Along the way, the team has moved from the broad and open design thinking challenge it started with at the beginning of phase one to a much more refined and narrow articulation of a subset of problems at the end of phase three. The team has also gained empathy and a direct understanding of who the people and stakeholders really are and what their real needs consist of.

Depending on the type of project and the more specific approach taken, the team may have also explored constraints, objectives and key results, missions and visions, values and purpose, and other parts of the context within which the particular design thinking challenge may be situated. None of these in themselves are specifically “design thinking” in nature. All of them can, however, be useful for a team to consider when applying design thinking in the real world.


The goal of Ideate is to generate at least one good idea that is likely to solve the problem(s) that the team articulated in the previous phase.

Ideate tends to be the most creative phase of the design thinking process, and there are many methods that can be used to increase the chances of a team ending up with really good ideas. These methods can be broadly divided into more introverted and more extraverted ones. More introverted methods tap into the potential of individuals who are strong when left to work quietly and by themselves. More extraverted methods will foster talking and exchange between team members and tap into the shared and social energy of a team.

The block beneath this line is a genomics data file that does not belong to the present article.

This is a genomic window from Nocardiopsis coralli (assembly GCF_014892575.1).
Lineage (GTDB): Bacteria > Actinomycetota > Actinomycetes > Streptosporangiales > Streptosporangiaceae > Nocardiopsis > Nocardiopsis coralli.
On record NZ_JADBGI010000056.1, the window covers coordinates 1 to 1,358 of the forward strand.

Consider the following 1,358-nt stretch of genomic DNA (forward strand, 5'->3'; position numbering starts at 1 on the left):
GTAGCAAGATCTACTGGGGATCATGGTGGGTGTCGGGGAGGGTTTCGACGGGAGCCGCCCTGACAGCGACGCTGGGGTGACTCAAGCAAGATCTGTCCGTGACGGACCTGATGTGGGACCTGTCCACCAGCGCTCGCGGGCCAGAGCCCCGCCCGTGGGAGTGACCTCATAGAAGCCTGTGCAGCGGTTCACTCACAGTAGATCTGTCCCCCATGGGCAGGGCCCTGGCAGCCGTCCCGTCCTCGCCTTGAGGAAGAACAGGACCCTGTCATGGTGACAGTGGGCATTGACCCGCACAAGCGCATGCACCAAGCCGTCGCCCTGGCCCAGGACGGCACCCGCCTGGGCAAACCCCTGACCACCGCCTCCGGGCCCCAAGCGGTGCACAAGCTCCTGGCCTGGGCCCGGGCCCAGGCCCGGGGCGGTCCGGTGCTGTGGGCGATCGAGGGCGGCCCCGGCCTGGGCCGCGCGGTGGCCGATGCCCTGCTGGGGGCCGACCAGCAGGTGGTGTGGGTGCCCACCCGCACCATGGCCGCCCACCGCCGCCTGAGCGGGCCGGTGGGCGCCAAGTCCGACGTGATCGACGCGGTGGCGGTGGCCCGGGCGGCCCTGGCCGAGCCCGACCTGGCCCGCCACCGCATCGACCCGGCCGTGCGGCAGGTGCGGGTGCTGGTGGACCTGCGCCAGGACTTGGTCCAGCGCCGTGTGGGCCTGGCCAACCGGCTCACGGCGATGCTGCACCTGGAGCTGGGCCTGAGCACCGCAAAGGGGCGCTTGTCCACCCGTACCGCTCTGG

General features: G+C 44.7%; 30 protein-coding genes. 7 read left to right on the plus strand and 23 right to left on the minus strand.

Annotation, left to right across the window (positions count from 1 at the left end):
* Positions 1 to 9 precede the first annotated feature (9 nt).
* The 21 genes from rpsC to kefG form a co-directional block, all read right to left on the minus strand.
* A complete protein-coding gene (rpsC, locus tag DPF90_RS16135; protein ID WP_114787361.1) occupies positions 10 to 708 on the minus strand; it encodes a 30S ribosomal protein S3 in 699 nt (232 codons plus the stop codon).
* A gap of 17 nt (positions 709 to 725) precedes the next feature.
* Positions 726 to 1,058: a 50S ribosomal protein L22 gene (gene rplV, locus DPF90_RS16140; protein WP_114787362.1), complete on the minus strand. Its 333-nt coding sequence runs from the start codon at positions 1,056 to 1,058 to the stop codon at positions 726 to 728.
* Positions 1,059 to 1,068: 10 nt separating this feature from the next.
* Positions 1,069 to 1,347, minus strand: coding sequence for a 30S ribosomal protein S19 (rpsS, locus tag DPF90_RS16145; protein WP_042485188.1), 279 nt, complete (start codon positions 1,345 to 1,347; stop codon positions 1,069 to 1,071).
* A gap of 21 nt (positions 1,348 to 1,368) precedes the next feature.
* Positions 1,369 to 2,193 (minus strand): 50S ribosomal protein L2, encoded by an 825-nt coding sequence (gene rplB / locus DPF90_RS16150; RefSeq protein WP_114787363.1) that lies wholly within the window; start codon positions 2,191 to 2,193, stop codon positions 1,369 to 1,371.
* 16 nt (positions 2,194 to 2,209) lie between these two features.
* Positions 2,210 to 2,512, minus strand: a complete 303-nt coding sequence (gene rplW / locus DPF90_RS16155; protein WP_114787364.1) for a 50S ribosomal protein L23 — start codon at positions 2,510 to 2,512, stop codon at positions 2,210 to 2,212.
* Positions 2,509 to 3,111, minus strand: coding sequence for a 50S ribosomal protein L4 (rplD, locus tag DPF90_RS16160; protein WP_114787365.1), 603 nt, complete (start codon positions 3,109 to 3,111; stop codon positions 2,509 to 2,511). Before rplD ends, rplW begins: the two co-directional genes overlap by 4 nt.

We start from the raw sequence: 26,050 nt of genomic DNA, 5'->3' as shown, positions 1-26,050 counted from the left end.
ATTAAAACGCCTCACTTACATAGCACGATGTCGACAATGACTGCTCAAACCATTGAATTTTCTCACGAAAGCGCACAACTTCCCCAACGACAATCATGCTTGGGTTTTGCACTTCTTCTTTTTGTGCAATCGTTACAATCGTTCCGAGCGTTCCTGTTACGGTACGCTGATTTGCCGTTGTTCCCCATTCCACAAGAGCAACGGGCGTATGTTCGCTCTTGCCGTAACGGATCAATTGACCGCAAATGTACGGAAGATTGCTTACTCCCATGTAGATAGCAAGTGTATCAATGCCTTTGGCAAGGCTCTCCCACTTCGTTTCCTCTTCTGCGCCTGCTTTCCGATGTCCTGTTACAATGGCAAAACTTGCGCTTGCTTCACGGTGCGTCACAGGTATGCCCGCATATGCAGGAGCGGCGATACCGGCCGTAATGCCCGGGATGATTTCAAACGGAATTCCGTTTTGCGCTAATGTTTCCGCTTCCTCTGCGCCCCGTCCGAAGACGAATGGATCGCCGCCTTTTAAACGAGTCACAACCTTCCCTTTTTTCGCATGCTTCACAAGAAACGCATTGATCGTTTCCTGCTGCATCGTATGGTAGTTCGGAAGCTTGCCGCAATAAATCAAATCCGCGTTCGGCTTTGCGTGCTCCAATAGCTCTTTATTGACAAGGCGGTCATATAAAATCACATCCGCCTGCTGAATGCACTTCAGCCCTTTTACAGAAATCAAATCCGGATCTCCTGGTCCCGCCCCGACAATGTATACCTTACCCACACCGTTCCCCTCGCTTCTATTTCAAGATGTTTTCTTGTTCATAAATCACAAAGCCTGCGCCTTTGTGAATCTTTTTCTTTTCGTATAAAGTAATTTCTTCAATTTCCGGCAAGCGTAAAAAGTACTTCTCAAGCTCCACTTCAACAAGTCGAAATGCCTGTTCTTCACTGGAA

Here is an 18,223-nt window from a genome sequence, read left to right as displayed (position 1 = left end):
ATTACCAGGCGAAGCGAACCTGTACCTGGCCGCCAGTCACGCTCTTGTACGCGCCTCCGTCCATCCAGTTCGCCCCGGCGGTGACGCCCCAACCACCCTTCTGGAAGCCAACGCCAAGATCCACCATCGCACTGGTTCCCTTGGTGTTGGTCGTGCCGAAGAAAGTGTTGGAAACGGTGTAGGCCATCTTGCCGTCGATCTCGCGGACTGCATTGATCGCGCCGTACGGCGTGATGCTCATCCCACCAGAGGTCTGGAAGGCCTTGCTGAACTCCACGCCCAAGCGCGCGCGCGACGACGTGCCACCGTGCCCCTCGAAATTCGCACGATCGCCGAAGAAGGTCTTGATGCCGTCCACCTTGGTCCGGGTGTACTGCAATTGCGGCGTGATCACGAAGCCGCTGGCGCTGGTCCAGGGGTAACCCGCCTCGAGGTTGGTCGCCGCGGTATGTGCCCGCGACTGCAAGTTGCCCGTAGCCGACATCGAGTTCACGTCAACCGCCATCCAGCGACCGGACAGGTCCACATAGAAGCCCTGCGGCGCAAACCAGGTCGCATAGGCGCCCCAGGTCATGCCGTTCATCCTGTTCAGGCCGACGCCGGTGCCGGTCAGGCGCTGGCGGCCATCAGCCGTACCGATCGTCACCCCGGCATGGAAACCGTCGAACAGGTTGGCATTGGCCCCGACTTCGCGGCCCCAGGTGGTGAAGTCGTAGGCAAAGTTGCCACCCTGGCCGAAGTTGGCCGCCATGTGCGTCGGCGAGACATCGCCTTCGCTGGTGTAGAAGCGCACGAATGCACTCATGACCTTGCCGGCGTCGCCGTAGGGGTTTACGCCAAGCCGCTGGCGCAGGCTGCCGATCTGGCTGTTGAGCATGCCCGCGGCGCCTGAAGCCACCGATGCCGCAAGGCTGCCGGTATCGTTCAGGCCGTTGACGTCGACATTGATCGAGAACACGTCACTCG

There are a wide range of names that you might encounter as labels for specific ideation methods, here are just a few of them. As you explore them more closely, you’ll notice some overlap between them:

  • Brainstorming (everyone shares ideas out loud in a more or less unstructured way);
  • Brainwriting (everyone writes down their ideas instead of sharing them out load; one popular version of this is called “6-3-5” where in each of the rounds 6 people write down 3 ideas in 5 minutes);
  • Crazy 8 (everyone uses a grid of 8 boxes and creates 8 ideas in a short period of time);